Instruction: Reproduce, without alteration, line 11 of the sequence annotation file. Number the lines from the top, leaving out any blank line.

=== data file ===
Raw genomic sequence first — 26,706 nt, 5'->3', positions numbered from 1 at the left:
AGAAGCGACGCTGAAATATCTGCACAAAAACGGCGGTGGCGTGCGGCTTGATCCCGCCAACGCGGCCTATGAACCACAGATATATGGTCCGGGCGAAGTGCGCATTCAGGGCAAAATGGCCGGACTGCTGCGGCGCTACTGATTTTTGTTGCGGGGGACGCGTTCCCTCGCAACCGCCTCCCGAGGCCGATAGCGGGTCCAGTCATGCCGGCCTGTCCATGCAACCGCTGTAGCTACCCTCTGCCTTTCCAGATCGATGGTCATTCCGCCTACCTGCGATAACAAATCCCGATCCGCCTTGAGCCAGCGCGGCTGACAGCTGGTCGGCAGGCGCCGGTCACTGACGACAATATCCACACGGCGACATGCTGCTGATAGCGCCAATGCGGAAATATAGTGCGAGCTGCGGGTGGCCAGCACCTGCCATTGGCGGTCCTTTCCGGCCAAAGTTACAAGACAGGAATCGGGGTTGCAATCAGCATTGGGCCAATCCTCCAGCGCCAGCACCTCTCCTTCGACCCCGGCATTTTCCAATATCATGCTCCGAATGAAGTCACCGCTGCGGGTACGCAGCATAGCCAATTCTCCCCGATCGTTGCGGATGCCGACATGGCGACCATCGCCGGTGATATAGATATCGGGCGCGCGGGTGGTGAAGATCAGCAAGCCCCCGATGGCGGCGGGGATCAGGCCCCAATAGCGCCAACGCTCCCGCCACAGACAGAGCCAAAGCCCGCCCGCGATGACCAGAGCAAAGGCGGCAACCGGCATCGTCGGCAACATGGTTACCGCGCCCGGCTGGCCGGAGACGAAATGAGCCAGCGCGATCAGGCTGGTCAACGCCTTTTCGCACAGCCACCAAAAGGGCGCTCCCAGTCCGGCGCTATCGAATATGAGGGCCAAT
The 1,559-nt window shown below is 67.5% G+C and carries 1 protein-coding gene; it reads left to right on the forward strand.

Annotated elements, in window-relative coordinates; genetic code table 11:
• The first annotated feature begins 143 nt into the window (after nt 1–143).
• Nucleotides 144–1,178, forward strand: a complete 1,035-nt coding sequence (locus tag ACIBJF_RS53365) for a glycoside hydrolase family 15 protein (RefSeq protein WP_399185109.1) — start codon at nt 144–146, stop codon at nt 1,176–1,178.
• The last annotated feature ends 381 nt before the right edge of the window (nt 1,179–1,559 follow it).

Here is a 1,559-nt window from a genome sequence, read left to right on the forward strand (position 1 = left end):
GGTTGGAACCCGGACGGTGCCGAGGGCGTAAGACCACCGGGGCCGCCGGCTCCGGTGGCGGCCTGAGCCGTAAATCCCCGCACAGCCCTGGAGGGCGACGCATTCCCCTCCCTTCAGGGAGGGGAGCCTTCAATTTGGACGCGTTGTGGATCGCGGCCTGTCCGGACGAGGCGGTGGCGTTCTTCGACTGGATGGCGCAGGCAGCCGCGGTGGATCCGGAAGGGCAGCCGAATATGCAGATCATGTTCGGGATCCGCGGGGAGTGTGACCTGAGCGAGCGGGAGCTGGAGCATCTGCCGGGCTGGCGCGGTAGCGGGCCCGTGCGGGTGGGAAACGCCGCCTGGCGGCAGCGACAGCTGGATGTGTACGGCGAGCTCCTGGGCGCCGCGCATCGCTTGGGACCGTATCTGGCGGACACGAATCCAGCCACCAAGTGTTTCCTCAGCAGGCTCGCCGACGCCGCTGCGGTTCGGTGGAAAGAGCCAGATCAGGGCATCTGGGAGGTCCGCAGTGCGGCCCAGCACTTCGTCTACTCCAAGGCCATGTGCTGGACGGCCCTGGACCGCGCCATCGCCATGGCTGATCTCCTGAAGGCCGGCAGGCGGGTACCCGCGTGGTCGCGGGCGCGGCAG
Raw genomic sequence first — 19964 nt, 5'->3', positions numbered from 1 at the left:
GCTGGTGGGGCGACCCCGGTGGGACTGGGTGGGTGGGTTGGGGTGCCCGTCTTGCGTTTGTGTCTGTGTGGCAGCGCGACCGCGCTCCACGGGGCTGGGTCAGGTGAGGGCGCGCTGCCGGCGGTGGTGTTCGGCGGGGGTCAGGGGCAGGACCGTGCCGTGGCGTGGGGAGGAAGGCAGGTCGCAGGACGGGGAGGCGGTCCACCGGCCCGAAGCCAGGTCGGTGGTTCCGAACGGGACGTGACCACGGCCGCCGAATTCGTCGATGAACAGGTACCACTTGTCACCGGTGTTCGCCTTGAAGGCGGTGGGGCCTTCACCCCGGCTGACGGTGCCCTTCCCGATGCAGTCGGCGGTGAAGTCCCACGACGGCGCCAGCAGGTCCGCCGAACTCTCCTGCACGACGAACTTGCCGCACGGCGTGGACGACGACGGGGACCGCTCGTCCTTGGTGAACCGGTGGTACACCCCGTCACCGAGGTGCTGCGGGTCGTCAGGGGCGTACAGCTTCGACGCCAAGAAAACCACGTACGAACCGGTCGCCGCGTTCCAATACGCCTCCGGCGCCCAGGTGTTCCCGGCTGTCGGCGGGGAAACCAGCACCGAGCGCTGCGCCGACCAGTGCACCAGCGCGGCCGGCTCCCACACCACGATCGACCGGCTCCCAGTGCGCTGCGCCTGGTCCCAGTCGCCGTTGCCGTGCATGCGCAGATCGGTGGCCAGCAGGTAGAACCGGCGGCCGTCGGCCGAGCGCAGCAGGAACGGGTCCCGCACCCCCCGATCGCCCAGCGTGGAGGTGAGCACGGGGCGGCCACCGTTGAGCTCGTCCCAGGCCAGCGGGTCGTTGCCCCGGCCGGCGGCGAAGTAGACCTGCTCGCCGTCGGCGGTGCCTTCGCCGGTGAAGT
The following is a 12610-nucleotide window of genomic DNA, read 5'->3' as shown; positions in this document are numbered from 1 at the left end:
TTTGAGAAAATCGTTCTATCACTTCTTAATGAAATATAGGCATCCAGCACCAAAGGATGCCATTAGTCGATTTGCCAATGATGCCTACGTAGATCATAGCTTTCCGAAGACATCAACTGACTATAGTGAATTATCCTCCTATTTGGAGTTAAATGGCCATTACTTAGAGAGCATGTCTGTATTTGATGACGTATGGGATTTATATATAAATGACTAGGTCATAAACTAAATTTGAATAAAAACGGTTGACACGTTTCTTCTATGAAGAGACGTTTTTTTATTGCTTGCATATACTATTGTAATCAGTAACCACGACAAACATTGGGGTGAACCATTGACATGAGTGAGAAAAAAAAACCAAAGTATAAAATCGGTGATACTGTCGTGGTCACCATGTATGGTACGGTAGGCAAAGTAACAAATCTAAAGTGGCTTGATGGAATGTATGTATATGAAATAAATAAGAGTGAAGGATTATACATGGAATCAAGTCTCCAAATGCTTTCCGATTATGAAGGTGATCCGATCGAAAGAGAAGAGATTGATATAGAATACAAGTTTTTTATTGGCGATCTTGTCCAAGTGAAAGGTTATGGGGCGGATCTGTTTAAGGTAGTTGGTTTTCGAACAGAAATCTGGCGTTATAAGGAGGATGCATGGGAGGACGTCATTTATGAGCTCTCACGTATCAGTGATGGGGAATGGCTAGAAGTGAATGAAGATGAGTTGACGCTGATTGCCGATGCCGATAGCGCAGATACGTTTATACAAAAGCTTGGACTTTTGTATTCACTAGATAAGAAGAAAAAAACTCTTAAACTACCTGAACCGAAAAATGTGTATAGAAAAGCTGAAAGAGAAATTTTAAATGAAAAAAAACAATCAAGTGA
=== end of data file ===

GCTGGTGGGGCGACCCCGGTGGGACTGGGTGGGTGGGTTGGGGTGCCCGTCTTGCGTTTGTGTCTGTGTGGCAGCGCGACCGCGCTCCACGGGGCTGGGTCAGGTGAGGGCGCGCTGCCGGCGGTGGTGTTCGGCGGGGGTCAGGGGCAGGACCGTGCCGTGGCGTGGGGAGGAAGGCAGGTCGCAGGACGGGGAGGCGGTCCACCGGCCCGAAGCCAGGTCGGTGGTTCCGAACGGGACGTGACCACGGCCGCCGAATTCGTCGATGAACAGGTACCACTTGTCACCGGTGTTCGCCTTGAAGGCGGTGGGGCCTTCACCCCGGCTGACGGTGCCCTTCCCGATGCAGTCGGCGGTGAAGTCCCACGACGGCGCCAGCAGGTCCGCCGAACTCTCCTGCACGACGAACTTGCCGCACGGCGTGGACGACGACGGGGACCGCTCGTCCTTGGTGAACCGGTGGTACACCCCGTCACCGAGGTGCTGCGGGTCGTCAGGGGCGTACAGCTTCGACGCCAAGAAAACCACGTACGAACCGGTCGCCGCGTTCCAATACGCCTCCGGCGCCCAGGTGTTCCCGGCTGTCGGCGGGGAAACCAGCACCGAGCGCTGCGCCGACCAGTGCACCAGCGCGGCCGGCTCCCACACCACGATCGACCGGCTCCCAGTGCGCTGCGCCTGGTCCCAGTCGCCGTTGCCGTGCATGCGCAGATCGGTGGCCAGCAGGTAGAACCGGCGGCCGTCGGCCGAGCGCAGCAGGAACGGGTCCCGCACCCCCCGATCGCCCAGCGTGGAGGTGAGCACGGGGCGGCCACCGTTGAGCTCGTCCCAGGCCAGCGGGTCGTTGCCCCGGCCGGCGGCGAAGTAGACCTGCTCGCCGTCGGCGGTGCCTTCGCCGGTGAAGT